Right on the Money: Branded Content for Financial Services
“Home insurance is so sexy”.
Said no one.
Financial services is not a vertical immediately associated with highly innovative, content driven, online advertising. Auto and FMCG brands have a much richer history of storytelling, because their products tend to be perceived as more aspirational. However, some financial services brands are innovating in the way in which they interact with their existing and potential consumers, while handling the inherent challenges and restrictions their market presents.
Based on our experience in creating interactive branded content marketing campaigns for major financial brands, here are a few valuable insights for working with this unique sector:
Understand the Challenge
The banking and financial services sector presents a few special challenges for marketers, so be prepared to address the following points:
1. Conservative brand perception:
Financial services, perhaps more than any other vertical, is reliant on consumer trust. No one wants to take a risk with their finances, be it savings, insurance, pensions or credit cards. This specific point is potentially problematic for marketers wishing to reach new audiences with their financial products. Finance brands are torn between their need to engage consumers, managing regulation and their fear of damaging their reputation of trust.
When creating a campaign focusing on home insurance for UK financial institution, Halifax, we addressed the topic of property insurance in a way that encouraged engagement, but did not dismiss the importance of protecting your home. One of the branded items presented readers with a memory game, asking them to spot stolen items. The piece of content reached an average completion rate of over 80% and garnered an increase in brand interaction of over 70%, according to a study conducted by Nielsen.
2. Assumptions regarding the target audience:
Many brands still seem to think that transitioning to new formats and mediums is needed only when approaching a younger demographic. However, all audiences consume via new media channels to varying degrees. One way to address this misconception is by providing the brand data regarding less well served online age groups that are engaging with digital content, and explaining, for instance, that six in ten seniors go online, and users aged 34 – 54 consume 58% of their news on mobile.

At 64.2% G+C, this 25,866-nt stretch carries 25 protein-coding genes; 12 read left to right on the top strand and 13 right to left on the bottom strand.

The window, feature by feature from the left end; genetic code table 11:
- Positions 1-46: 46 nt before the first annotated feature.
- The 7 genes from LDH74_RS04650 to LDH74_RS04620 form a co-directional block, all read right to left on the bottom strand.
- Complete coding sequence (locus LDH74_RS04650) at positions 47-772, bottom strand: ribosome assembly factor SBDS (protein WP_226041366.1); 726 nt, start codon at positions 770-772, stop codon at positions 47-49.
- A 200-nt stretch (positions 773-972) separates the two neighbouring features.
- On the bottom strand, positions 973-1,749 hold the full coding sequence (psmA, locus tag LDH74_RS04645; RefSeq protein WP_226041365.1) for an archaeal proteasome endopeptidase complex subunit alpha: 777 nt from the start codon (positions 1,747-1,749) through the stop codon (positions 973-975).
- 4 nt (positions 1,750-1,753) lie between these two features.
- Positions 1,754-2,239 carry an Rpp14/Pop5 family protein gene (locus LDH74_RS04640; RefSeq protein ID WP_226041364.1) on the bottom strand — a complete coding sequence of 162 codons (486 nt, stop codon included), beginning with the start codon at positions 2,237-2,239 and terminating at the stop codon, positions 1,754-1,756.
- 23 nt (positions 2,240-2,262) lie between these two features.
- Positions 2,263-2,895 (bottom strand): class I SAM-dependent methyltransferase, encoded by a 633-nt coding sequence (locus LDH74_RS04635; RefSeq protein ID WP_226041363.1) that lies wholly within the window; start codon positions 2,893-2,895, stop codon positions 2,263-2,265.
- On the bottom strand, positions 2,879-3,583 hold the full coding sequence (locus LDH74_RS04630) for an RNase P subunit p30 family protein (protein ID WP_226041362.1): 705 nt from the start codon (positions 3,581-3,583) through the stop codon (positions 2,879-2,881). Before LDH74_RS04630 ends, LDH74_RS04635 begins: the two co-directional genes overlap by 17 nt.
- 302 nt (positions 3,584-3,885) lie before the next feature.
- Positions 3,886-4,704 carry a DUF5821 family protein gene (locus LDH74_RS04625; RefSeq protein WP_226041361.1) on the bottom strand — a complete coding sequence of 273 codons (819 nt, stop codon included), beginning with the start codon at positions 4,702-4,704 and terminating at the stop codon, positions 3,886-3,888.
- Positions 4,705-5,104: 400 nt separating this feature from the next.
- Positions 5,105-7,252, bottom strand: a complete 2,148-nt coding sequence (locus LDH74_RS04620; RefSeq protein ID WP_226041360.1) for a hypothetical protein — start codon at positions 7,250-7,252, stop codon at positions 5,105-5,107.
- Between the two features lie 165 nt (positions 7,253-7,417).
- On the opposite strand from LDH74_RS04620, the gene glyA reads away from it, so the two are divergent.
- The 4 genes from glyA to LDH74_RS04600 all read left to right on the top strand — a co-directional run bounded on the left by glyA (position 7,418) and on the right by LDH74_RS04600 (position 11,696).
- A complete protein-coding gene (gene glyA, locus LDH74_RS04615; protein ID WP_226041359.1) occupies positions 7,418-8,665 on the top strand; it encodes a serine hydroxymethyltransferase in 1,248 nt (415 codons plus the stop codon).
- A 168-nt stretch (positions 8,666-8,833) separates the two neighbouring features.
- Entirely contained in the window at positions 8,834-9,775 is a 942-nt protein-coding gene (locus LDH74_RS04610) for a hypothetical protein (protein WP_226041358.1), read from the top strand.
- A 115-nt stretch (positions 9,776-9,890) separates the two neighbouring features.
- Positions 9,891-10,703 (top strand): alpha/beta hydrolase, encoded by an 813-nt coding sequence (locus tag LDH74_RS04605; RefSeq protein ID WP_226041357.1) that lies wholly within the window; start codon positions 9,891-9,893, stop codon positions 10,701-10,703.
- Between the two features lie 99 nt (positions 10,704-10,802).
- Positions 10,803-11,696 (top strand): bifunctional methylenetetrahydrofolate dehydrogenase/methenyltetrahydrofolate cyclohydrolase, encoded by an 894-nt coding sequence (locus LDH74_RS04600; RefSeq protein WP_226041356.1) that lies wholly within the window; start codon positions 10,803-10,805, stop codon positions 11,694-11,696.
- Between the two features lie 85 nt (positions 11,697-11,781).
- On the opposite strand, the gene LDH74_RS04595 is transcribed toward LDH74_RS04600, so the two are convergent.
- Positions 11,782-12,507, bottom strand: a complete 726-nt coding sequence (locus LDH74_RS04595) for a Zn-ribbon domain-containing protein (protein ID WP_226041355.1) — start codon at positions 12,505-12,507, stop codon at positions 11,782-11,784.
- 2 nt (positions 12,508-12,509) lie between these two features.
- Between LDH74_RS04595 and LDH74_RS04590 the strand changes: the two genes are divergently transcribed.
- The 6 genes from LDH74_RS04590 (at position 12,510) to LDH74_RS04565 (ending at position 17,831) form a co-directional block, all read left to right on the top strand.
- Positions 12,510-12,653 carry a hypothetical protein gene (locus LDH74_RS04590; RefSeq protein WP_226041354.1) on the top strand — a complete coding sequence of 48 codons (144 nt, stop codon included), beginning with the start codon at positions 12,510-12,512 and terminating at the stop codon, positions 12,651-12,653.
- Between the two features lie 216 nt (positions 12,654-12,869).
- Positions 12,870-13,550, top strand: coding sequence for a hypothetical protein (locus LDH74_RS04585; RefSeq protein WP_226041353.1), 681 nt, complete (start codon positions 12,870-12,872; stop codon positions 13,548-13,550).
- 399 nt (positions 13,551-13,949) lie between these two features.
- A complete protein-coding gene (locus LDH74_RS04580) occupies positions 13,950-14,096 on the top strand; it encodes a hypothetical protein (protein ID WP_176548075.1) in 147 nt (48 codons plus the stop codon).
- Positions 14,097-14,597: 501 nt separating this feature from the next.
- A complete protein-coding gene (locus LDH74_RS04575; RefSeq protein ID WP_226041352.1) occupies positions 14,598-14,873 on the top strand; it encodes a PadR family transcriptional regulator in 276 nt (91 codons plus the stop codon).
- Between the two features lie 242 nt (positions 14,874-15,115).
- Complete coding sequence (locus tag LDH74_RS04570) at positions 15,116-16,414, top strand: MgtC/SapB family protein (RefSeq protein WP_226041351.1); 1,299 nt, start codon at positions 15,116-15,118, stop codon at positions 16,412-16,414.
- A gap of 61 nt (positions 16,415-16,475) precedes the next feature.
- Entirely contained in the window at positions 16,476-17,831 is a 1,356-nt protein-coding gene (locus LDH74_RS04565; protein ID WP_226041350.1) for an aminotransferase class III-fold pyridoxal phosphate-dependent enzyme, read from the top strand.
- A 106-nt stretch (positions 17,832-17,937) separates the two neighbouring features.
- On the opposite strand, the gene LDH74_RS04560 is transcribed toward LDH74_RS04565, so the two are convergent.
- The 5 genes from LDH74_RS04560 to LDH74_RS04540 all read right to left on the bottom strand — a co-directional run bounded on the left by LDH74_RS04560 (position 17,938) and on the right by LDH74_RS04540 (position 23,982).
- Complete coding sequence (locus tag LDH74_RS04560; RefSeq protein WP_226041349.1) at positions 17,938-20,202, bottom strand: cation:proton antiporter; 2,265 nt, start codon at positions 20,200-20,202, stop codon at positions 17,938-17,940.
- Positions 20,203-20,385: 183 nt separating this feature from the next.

3. Rules and regulations:
The financial services industry is heavily regulated (and rightfully so). This means that certain ideas (particularly around persuading a potential consumer to purchase) are off the table, which is actually an opportunity to be creative within such constraints.
And still, you must do your homework and get familiar with the Securities and Exchange Commission (SEC), the UK’s Financial Services Authority (FSA), or similar rules relating to marketing financial products to consumers. If you can demonstrate this understanding to your client, they’ll feel a lot more comfortable that they are in safe hands before running a campaign.
Let the numbers do the talking
One thing I love about our business is the ability to back creativity with data. Instead of theorizing that a client’s audience may respond to interactive content, we show them the reaction in real time. Impressive organic share and completion rates, along with dwell times which exceed industry standards are strong indicators of success.
Using data to demonstrate how an audience is responding is a good technique to move conservative brands out of their comfort zone. We ask brands to have faith in our ability to drive engagement, but we don’t expect them to do so unless we can demonstrate, using data, their consumers’ positive response, such as an increase in brand awareness or likelihood to recommend their brand to others.
Every brand should know by now that you cannot dupe a reader into consuming commercial content which isn’t appropriately marked as such. This issue is particularly acute in heavily regulated industries, where the brand cannot be seen providing financial advice. It is therefore best to accentuate the brand’s involvement in the content and be confident that you are adding value to the consumer.
As far as labeling is concerned, financial brands should comply with industry regulations issued by institutes such as the SEC, FSA and the FTC. But there are also commercial reasons for brands to inform readers regarding the nature of the content they are about to consume. Recent studies actually show that clear labeling has a positive influence on brand perception among branded content target consumers, and if you’re worried that readers will be put off by the notion of branded content, keep in mind that young readers care more about the quality of the content than its agenda.
The challenge many brands are facing with branded content is finding the right publisher to match their content’s tone of voice and target audience. We believe in partnering with publishers whose audiences align with the brand’s tone of voice, which allows us to solve one of the aforementioned challenges regarding the somewhat conservative approach by many consumer facing financial brands.
Despite the regulated nature of their industry increasing nervousness around engaging content, financial service brands present a unique opportunity for publishers and content creators. Interestingly enough, these constraints increase innovation, creativity and leadership, and form the base for branded content campaigns which can lead to legitimate creative innovation.